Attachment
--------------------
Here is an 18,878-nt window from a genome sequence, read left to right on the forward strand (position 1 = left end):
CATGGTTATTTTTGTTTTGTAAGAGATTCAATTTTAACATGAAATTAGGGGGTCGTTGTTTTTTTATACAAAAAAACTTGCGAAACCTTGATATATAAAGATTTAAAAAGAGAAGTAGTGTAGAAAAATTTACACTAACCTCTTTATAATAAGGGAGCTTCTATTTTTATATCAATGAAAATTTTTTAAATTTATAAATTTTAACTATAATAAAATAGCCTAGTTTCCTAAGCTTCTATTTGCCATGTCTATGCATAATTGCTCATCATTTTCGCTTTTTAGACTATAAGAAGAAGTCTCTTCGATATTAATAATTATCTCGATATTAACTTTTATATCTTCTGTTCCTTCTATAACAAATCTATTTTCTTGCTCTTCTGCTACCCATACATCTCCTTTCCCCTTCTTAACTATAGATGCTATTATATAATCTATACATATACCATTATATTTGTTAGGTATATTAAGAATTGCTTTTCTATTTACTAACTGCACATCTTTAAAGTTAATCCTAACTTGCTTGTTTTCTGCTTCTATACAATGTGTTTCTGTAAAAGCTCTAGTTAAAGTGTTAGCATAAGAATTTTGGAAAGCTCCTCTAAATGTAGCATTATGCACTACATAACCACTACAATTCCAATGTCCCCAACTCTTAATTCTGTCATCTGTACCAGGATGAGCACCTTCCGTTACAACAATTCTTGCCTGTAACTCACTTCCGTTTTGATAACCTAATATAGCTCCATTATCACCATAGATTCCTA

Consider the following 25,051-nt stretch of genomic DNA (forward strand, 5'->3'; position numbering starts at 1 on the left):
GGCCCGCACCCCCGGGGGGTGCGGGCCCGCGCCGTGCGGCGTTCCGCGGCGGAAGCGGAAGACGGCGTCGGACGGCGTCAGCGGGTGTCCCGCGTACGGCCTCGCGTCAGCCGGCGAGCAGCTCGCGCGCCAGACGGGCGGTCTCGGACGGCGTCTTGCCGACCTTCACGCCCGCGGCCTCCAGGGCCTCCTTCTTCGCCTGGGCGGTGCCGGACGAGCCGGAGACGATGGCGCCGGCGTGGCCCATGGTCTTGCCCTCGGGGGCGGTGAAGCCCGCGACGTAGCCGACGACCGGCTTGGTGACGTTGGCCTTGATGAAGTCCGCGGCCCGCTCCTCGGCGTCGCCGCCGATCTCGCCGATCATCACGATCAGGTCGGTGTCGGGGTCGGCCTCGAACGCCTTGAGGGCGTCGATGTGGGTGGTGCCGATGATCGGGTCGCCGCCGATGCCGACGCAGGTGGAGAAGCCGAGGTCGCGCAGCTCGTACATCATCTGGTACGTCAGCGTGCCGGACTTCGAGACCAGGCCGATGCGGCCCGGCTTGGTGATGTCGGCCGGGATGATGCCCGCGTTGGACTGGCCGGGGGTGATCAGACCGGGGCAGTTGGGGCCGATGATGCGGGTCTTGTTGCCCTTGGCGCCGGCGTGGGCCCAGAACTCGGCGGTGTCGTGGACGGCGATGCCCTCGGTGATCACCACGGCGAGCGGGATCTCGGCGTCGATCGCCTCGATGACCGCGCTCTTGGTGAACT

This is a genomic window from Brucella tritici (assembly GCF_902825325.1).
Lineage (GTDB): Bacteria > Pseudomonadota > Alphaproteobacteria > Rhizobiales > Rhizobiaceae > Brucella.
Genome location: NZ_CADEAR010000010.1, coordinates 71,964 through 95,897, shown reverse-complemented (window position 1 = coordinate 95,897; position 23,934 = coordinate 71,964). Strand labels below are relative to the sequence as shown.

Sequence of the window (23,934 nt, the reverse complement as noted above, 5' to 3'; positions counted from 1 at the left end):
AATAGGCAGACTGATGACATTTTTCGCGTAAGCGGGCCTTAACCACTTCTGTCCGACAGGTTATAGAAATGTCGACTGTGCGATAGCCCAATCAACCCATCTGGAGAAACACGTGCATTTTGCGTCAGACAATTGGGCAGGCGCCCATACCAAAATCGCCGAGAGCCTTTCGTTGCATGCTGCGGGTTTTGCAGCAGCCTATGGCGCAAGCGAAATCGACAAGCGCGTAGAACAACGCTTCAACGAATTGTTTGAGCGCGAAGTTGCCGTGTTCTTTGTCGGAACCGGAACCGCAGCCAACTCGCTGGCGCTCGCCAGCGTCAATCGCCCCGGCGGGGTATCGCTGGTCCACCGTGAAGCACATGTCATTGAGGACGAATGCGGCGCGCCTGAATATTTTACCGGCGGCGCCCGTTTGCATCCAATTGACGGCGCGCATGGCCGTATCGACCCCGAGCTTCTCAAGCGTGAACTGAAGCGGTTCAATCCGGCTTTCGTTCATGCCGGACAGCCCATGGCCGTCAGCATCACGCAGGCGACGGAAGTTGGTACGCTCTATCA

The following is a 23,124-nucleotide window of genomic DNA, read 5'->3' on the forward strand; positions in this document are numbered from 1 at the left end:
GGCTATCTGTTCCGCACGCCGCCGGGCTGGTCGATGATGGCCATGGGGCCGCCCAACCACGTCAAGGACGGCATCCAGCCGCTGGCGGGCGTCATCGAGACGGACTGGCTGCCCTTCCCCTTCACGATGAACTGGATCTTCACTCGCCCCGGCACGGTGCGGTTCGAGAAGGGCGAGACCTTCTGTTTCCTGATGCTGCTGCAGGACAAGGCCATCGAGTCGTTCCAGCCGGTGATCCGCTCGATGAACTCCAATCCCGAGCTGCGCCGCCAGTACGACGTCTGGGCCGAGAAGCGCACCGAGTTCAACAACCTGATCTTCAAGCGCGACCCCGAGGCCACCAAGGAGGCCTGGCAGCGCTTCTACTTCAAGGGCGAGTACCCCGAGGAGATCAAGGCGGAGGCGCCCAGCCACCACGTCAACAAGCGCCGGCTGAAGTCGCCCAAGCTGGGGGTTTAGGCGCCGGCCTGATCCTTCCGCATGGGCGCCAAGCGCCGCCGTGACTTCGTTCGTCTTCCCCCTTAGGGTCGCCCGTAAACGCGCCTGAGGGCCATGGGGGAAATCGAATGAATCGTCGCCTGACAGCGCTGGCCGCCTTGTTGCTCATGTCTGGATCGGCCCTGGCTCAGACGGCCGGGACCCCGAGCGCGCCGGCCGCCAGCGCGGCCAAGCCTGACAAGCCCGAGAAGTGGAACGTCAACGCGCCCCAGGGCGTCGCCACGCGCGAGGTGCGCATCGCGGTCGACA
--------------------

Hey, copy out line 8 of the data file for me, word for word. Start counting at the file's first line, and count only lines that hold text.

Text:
Sequence of the window (23,934 nt, the reverse complement as noted above, 5' to 3'; positions counted from 1 at the left end):